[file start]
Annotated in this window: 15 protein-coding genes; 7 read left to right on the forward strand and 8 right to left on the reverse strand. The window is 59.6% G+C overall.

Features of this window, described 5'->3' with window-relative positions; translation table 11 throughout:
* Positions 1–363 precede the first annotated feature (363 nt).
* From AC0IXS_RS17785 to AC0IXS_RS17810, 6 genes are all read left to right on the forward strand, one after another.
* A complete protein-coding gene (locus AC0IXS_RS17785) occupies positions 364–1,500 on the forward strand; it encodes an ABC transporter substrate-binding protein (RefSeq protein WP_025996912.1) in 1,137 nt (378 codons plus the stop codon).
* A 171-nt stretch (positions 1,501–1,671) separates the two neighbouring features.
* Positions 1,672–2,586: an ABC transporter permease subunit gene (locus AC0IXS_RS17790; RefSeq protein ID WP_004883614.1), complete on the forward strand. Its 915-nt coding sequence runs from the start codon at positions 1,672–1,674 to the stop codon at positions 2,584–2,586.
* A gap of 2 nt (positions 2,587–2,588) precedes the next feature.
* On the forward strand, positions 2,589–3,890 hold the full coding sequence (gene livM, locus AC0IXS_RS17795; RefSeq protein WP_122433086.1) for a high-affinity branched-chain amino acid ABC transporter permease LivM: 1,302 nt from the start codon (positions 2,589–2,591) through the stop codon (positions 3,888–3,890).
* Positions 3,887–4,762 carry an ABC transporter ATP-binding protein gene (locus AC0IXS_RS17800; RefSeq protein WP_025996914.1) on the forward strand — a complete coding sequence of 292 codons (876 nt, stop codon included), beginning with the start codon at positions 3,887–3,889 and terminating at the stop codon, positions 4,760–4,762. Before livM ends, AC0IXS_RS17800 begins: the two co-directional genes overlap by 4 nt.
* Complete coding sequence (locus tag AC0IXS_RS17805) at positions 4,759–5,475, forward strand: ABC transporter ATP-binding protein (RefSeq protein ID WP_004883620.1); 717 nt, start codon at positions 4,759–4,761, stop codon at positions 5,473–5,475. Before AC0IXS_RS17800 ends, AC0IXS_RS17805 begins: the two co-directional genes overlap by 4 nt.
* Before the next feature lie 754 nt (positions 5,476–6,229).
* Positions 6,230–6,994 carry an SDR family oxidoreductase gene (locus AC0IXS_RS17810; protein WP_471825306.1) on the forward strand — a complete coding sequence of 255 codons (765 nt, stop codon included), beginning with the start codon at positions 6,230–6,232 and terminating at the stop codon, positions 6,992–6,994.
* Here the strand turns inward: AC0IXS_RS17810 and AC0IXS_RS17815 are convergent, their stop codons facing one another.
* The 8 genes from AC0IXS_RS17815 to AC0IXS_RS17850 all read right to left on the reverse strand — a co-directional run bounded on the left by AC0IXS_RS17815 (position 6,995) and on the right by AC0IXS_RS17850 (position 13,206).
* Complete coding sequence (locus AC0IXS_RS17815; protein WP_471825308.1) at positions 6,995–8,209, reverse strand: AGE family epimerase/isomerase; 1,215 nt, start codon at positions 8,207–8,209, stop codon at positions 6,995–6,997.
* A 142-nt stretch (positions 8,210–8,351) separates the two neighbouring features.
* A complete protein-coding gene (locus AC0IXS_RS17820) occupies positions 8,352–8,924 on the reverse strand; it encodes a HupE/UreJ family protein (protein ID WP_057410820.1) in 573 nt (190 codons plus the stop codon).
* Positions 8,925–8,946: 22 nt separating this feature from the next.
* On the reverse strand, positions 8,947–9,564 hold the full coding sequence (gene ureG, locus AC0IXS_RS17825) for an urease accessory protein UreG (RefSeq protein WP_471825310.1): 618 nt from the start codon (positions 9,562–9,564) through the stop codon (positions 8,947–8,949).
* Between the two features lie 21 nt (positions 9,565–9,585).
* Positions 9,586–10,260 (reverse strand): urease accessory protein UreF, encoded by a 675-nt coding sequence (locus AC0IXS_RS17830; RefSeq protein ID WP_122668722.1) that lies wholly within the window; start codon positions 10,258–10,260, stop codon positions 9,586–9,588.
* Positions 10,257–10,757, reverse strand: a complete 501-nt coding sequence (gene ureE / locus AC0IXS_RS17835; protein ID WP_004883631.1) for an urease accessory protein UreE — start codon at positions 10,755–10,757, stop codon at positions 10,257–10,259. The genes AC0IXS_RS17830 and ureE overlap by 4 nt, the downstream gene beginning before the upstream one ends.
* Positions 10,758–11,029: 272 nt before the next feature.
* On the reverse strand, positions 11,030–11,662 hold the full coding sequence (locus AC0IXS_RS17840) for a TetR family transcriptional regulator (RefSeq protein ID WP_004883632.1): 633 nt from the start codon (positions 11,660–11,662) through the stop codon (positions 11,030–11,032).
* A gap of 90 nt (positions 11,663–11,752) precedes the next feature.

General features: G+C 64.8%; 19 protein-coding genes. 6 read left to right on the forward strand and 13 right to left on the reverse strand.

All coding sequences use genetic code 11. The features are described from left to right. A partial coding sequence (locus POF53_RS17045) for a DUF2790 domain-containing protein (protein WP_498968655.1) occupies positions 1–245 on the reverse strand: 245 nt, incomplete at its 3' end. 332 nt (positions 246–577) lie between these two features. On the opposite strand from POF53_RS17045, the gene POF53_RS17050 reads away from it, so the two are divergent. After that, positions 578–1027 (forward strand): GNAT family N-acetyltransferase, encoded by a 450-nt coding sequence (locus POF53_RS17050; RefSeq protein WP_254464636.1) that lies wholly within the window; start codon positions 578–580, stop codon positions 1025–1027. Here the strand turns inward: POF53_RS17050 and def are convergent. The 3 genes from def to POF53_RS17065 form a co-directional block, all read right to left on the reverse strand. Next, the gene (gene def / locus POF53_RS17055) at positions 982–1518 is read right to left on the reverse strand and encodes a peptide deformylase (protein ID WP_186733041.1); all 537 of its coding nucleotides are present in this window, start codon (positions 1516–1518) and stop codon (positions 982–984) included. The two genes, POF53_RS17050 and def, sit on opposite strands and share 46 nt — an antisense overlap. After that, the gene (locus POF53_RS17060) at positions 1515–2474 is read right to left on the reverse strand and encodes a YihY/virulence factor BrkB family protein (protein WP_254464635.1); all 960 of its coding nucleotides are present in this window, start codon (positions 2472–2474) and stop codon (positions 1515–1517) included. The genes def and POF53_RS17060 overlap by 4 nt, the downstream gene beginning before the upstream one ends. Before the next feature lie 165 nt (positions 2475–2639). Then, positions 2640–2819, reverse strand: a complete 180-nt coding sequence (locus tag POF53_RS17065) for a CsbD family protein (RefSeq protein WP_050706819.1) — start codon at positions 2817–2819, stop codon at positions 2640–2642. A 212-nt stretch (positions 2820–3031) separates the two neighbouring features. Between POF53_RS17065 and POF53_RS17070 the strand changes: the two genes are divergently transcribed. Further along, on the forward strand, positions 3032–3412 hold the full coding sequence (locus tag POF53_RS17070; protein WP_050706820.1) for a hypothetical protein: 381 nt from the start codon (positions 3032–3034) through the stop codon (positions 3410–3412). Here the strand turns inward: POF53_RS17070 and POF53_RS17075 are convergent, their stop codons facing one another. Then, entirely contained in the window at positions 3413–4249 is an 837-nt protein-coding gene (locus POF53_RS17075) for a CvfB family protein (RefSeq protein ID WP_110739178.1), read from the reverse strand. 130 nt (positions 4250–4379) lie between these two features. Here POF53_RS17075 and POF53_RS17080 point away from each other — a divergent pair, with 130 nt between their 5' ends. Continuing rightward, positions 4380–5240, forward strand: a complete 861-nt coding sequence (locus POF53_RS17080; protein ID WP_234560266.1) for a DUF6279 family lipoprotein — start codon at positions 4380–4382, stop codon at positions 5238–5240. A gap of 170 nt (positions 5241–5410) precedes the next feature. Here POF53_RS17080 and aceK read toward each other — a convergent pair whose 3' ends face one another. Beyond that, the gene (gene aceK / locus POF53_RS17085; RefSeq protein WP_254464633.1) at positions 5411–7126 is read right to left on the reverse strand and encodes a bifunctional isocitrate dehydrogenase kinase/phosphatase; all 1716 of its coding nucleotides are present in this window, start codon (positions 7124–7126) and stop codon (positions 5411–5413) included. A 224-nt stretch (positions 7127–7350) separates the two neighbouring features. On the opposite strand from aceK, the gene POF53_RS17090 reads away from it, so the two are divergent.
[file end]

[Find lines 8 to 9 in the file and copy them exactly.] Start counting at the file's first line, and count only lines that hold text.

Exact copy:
* A gap of 2 nt (positions 2,587–2,588) precedes the next feature.
* On the forward strand, positions 2,589–3,890 hold the full coding sequence (gene livM, locus AC0IXS_RS17795; RefSeq protein WP_122433086.1) for a high-affinity branched-chain amino acid ABC transporter permease LivM: 1,302 nt from the start codon (positions 2,589–2,591) through the stop codon (positions 3,888–3,890).